One of the more difficult aspects for Prime was to co-ordinate with all stakeholders, actualising each company’s vision and filling in scope gaps.
The final product represents a collaboration of custom-made products integrating with each other to create a seamless final offering.
“A number of custom light fittings were designed for the building,” Craig says.
“In particular, for the feature perimeter extrusion by Coolon LED on all the teaching floors, each piece was custom ordered to form one continuous piece around the corridor details.
“Custom high-output cove lighting by Light Projects creates an impressive entrance to the building.
“ECD, working with Prime, designed and built external stage boxes that provided an array of connections also found in the studios, outside under the counter lever stage, allowing it to be transformed into a technical space by simply lifting the hydraulic lids.”
To highlight the customisability of the project, 66,000 Japanese tiles were hand laid into 150,000 depressions alongside the outside concrete wall.
“Custom equipment is always a difficult product to work with, as the lead times are usually substantial,” Craig says.
“The key to success is to have all details co-ordinated early to ensure that all products can be delivered on time for site requirements, and without any last-minute installation problems.”
Acoustics were based on a box-in-box construction, designed to heavily insulate the building from external noise. Craig says careful planning was needed for the unique design.
“Early co-ordinated reticulation pathway design was critical for achieving the box-in-box design of the studios.
“All cabling was installed using pre-approved methods to prevent transfer of noise from the outer to the inner shell of the spaces. This was mainly achieved through on-site workshops with the acoustic consultant and the use of mock-up or sample set-ups.”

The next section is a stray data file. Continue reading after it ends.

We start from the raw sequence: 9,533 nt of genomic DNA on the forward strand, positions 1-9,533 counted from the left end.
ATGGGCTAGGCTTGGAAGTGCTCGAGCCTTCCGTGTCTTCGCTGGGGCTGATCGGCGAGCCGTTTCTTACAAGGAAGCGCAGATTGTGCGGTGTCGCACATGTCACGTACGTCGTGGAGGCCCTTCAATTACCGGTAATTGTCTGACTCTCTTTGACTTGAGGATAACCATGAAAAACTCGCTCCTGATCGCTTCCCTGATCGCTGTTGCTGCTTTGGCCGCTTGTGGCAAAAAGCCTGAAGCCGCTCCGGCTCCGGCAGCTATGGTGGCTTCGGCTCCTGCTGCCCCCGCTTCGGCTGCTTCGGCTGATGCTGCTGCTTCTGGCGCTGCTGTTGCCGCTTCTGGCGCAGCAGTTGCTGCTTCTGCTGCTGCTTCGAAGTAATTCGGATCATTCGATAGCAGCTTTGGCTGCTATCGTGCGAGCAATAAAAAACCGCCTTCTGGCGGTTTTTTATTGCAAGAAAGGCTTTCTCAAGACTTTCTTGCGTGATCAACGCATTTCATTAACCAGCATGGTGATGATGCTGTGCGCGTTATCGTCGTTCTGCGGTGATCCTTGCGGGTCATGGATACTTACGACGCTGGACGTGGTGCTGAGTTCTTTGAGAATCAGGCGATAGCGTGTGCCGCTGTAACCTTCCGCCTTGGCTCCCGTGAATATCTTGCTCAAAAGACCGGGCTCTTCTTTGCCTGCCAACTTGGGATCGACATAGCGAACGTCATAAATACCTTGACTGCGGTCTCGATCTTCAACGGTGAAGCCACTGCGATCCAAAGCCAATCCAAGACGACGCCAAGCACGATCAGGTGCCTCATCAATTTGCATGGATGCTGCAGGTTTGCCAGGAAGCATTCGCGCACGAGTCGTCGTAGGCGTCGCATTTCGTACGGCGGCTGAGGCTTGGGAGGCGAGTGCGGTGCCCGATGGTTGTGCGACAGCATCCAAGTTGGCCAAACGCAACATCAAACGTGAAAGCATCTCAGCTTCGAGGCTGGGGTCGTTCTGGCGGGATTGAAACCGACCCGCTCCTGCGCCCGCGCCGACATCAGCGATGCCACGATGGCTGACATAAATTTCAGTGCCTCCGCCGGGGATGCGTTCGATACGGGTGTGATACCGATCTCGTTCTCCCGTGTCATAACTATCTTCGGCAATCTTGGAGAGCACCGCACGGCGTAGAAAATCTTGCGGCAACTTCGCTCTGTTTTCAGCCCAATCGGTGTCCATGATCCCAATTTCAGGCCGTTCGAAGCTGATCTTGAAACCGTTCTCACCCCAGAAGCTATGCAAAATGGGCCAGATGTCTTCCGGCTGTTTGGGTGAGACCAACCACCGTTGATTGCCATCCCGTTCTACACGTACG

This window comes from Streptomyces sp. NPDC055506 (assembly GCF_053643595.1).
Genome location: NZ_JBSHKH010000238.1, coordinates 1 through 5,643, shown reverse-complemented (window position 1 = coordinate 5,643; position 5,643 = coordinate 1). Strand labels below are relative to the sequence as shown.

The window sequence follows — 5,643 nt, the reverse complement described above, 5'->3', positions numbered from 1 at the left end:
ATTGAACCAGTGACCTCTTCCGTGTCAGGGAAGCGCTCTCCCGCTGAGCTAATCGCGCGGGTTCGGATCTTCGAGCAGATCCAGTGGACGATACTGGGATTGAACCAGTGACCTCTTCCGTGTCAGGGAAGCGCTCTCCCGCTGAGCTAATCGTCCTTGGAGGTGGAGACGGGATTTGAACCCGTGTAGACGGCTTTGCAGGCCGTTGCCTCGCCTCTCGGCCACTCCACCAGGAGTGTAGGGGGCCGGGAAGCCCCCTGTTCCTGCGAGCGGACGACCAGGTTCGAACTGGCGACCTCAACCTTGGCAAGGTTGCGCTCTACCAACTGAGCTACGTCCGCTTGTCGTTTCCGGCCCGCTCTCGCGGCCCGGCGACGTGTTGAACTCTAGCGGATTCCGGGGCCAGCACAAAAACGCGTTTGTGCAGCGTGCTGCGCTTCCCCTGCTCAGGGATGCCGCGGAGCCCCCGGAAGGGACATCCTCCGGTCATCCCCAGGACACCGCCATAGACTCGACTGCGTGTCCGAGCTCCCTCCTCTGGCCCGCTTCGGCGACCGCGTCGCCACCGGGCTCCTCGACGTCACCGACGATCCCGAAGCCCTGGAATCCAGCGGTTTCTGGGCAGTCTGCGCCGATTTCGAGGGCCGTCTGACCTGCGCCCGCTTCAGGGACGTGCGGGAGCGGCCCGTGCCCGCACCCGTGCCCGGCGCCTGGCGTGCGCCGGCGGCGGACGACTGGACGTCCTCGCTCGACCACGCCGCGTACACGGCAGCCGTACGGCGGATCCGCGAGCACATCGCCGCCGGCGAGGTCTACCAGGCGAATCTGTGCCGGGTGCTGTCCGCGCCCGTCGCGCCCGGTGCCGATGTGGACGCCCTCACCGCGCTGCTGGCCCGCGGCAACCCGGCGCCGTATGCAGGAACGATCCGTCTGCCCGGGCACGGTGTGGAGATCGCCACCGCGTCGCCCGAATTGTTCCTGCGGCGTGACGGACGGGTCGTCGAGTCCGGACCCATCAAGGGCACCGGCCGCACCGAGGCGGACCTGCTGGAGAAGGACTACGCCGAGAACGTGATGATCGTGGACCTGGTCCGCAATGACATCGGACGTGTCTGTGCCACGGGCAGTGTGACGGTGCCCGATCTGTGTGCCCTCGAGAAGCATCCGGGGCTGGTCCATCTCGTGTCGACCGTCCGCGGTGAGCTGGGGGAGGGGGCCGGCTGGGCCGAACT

The Con was designed to meet a five-star Green Star sustainability rating, and Prime ensured that its project was as energy efficient as possible.
Project manager David says high-efficiency solar panels were installed plus LED lighting systems to reduce greenhouse gas emissions and limit the amount of toxic elements present. Fewer LEDs were needed due to their strength.
The team tackled on-site environmental waste by using recycled cables and copper throughout and adhering to all appropriate waste disposal processes.
“On-time project delivery resulted in reduced traffic disturbance, and limited operating hours reduced the amount of noise pollution from the project.”
Craig says that working on the Con alongside numerous stakeholders has given him and his team valuable experience they can take to other projects.
The Con can now teach more than 7,000 students and, being based right near the cultural hub of Melbourne, can create stronger bonds between the arts.
“Being located in the Southbank Arts Centre brings us shoulder-to-shoulder with our most important partners, including the Melbourne Recital Centre and the Melbourne Symphony Orchestra,” director Richard Kurth says.
David enjoys visiting the building and experiencing the finished project.
“Also, seeing it in use by students or visiting musicians gives everyone at Prime great satisfaction, given the amount of work and time they put in.”